• On the plus side, the music industry appears to be getting away from expecting that people will share their DRM'd files with no compensation. A reward structure in terms of merchandise or better access to the network is absolutely necessary for them to leverage a peer to peer network. Also, the music industry having been involved in these sorts of standards helps contradict the automatic demonization of any peer to peer network.
  • It won't work (Score:3, Interesting)

    by Frennzy ( 730093 ) on Friday December 12, 2003 @12:49PM (#7702007) Homepage
    How long will it be before folks who use the service realize they can imbed links to free versions of the music in the metadata? For that matter, how limited is the metadata? How about an mp3 converted to a long ascii string inserted into the metadata, which can then be reconverted back into a binary mp3/ For me, I wouldn't mind paying per song to download quality material...I do believe that artists should be compensated for their work. What I don't understand is why so many of them DON'T jump off their label contracts and embrace the largest global market, with next to no production costs. Create music. Record music. Post music to website with shopping cart. Wait for money to roll in. Sure, the fabulously wealthy 'stars' probably wouldn't make as much money this way...but what about the folks that don't have a contract/label? Why not go straight to publishing? Hell, there are tens of millions of 'writers' out there in blogland publishing their own written works...
  • by teklob ( 650327 )
    if they had thought of this before they started prosecuting everyone in sight, then it would probably have worked a whole lot better
  • After that article about Steganography on FreeBSD awhile back, I think I finally found a use for it!
  • by Hangtime ( 19526 ) on Friday December 12, 2003 @01:21PM (#7702447) Homepage
    (AP) Paris - 12/12/2003 10:53 AM
    Vivendi Universal today was among the host of media companies with record company subsidiaries reporting record profits for the third quarter. Jean-Marie Messier, CEO of Vivendi, attributed the stellar quarter to the company's partnership with the Napster Inc. Napster, a software program used to share and download music, started out as a way to pirate music, but turned legitimate in December 2000 with a broad licensing agreement between each of the five major record labels. Since that time, Napster has made agreements with 6 of the 7 largest US ISPs and OEM deals with computer manufactuers Hewlett Packard and Dell Computer to either install or give users the right to download music from the network. In the case of AOL and Earthlink subscribers, each customer pays an additional $10 a month to share and download from the network. In addition, deals with most of the top indie record labels have followed since 2000 giving Napster users the right to share and download those record label files from the Napster network.

    "While we ceratinly were anxious at the beginning of the Napster "experiment", it has truly taken off. It is our hope that even more users will join the network, we are already seeing wonderful penetration in Europe." This past spring, Napster opened its gates to European users in one of the biggest product launches in history. "The network almost doubled the day we opened up to Europe. We are now seeing concurrent usage approaching over 500,000 users with nearly 100 Terabytes of files being shared on the network." explained chief technology officer Shawn Fanning. "With our improved distribution system, we hope to push on into Asia sometime in the 2nd quarter of 2004 once we reach deals with many of the labels there."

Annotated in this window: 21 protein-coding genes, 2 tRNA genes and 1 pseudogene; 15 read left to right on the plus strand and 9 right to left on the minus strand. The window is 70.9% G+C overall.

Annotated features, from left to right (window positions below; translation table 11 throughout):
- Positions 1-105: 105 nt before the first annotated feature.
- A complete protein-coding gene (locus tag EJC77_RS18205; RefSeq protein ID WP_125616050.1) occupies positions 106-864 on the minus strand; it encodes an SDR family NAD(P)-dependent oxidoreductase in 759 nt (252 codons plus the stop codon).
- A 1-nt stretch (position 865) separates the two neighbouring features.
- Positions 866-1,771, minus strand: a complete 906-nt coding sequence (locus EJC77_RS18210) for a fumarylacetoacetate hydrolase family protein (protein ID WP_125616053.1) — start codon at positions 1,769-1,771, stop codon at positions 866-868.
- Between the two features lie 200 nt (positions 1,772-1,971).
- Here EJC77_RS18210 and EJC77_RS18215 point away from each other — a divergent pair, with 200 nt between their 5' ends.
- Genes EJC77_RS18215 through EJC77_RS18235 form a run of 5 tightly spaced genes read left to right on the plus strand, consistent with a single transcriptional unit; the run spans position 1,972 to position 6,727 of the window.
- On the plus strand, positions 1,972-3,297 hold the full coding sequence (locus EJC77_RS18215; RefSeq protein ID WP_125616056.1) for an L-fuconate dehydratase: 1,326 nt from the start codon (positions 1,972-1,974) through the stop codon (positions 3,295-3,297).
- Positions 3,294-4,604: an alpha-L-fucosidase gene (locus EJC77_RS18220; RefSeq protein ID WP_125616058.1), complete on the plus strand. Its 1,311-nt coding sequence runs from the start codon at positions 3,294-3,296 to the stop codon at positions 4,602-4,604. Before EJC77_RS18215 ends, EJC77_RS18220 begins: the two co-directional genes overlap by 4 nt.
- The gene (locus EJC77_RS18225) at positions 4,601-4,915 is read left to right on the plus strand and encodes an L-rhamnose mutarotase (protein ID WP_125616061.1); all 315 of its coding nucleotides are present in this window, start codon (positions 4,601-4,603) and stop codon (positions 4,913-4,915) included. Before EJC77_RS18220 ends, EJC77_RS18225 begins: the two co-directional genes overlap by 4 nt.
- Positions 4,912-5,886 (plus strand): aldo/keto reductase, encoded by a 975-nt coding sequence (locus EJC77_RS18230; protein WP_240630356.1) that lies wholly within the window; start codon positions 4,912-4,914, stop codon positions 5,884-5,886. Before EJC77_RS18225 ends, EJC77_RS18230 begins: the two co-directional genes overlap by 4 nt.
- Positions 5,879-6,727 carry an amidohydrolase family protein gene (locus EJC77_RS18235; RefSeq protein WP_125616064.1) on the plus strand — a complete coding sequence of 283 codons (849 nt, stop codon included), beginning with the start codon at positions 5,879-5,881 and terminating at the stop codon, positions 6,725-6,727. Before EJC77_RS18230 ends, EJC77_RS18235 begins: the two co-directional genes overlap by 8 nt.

The success of the music industry stands in dark contrast to the rest of the economy which grew at an annualized rate of 1.2% this quarter while revenue among the five largest record labels was up 11% from last year. When questioned about Napster Messier replied "Napster has truly been an innovative product and has rewarded Vivendi shareholders and most other media company shareholders immensely."
  • by oohp ( 657224 )
    Why share metadata files when you can share the *content* itself, legally or not. Why would anyone use this?
  • by eyenot ( 102141 )
    if i could say anything to the music industry, i would say: "you want it all, but you can't have it! yeah, yeah, yeah."

    here is the final solution:

    1. entire music industry decides to represent music, not recordings. "recorded music is dead!" they finally cede, joining ranks of some of the best musicians in the world as improv artists. recording industry part of the music industry dies.

    2. music industry re-assesses the value of the poor instrument makers, sound technicians, and studio owners who underpinne
  • would be a good piece of metadata to share. And I'd get *points* for it too? Oh man... Napster with Pepsi Points.

    I want me a Harrier jet!

  • Using the new standard, computer users could share small files containing information about music, video or other data, but not the content itself.

    What point is there in doing this? to make the masses feel like they are sharing something? People want music. Making information about the music available is fine but that's icing on the cake. The cake is the music.

    The music industry just can't let go. They just can't bring themselves to do it.

    They'll soon be marginalized into oblivion.

  • If all the content is to come from a centralized location, why should I have to search around through someone's computer for what is essentially an alias/symbolic link/shortcut/whatever? Wouldn't it make more sense to just have a big, searchable list of availible content instead of poking through everyone's computer looking for what I want?